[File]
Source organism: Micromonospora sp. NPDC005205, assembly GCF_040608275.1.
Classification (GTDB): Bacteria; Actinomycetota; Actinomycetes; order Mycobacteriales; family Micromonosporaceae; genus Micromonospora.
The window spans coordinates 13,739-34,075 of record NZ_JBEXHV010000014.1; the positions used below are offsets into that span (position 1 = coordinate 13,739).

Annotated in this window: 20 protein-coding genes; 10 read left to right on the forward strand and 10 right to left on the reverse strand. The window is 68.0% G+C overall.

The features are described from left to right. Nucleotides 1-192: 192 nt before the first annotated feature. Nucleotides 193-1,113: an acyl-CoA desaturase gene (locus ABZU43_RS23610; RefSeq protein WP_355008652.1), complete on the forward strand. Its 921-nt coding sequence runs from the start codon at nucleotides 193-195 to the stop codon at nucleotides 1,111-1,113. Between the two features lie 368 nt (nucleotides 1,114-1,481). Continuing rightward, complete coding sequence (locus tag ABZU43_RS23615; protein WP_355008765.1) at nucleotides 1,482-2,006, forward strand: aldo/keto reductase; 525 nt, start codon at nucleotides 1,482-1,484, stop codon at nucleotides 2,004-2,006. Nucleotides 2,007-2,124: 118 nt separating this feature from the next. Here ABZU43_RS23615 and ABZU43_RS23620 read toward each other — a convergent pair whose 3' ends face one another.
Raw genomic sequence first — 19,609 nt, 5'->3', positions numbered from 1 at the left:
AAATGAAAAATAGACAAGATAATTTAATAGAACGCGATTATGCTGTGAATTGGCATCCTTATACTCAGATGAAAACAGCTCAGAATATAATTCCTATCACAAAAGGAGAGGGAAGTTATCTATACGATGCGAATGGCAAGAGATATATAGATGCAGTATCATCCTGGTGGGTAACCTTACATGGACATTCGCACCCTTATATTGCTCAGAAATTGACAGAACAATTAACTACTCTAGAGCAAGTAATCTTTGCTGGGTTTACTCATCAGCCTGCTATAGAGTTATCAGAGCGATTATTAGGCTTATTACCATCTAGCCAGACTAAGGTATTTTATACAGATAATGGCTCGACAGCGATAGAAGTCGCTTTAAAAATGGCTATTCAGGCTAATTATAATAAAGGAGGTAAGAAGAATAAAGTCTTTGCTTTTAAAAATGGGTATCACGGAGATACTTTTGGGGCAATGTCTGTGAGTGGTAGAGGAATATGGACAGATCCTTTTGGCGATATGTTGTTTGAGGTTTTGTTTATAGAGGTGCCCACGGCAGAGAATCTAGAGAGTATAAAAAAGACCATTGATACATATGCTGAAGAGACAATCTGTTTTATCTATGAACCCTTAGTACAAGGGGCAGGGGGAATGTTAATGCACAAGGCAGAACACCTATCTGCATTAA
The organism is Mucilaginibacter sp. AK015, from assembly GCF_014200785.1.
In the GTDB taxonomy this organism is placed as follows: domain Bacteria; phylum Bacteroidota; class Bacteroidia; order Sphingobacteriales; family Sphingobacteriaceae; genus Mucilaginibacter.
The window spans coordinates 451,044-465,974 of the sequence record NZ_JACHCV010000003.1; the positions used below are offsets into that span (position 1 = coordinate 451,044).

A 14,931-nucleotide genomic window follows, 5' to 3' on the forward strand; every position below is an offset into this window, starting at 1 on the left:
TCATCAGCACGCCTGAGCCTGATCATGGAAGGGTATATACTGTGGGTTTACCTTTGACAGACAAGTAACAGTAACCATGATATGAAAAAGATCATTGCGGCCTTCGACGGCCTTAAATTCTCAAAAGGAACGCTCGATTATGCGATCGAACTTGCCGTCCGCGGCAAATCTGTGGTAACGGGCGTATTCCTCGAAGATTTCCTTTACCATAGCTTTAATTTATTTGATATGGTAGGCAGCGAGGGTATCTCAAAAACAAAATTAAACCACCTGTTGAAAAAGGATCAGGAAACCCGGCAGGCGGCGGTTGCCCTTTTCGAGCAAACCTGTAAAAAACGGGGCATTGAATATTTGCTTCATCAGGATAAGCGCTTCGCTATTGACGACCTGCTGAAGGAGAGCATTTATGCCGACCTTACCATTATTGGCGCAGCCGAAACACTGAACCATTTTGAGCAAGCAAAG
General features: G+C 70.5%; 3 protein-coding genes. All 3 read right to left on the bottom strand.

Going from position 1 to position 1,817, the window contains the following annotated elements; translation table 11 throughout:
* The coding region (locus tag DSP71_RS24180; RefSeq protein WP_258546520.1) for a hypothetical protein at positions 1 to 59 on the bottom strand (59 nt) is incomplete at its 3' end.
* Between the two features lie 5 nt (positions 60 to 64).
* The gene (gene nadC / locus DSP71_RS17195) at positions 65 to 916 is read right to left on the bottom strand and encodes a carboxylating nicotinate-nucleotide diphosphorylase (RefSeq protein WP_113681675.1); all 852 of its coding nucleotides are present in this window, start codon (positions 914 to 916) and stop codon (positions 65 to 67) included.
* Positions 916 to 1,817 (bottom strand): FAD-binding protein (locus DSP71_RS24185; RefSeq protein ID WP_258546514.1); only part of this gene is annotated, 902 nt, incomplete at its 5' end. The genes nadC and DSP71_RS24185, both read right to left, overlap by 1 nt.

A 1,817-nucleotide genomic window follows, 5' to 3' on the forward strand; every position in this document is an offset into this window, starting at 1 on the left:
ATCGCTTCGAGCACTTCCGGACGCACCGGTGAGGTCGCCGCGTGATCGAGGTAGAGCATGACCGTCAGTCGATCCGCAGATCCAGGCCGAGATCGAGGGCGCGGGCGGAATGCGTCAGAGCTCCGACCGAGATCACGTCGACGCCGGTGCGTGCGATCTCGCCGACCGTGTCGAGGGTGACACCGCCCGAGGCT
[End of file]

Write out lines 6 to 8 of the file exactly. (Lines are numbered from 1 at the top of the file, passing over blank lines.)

Raw genomic sequence first — 19,609 nt, 5'->3', positions numbered from 1 at the left:
AAATGAAAAATAGACAAGATAATTTAATAGAACGCGATTATGCTGTGAATTGGCATCCTTATACTCAGATGAAAACAGCTCAGAATATAATTCCTATCACAAAAGGAGAGGGAAGTTATCTATACGATGCGAATGGCAAGAGATATATAGATGCAGTATCATCCTGGTGGGTAACCTTACATGGACATTCGCACCCTTATATTGCTCAGAAATTGACAGAACAATTAACTACTCTAGAGCAAGTAATCTTTGCTGGGTTTACTCATCAGCCTGCTATAGAGTTATCAGAGCGATTATTAGGCTTATTACCATCTAGCCAGACTAAGGTATTTTATACAGATAATGGCTCGACAGCGATAGAAGTCGCTTTAAAAATGGCTATTCAGGCTAATTATAATAAAGGAGGTAAGAAGAATAAAGTCTTTGCTTTTAAAAATGGGTATCACGGAGATACTTTTGGGGCAATGTCTGTGAGTGGTAGAGGAATATGGACAGATCCTTTTGGCGATATGTTGTTTGAGGTTTTGTTTATAGAGGTGCCCACGGCAGAGAATCTAGAGAGTATAAAAAAGACCATTGATACATATGCTGAAGAGACAATCTGTTTTATCTATGAACCCTTAGTACAAGGGGCAGGGGGAATGTTAATGCACAAGGCAGAACACCTATCTGCATTAA
The organism is Mucilaginibacter sp. AK015, from assembly GCF_014200785.1.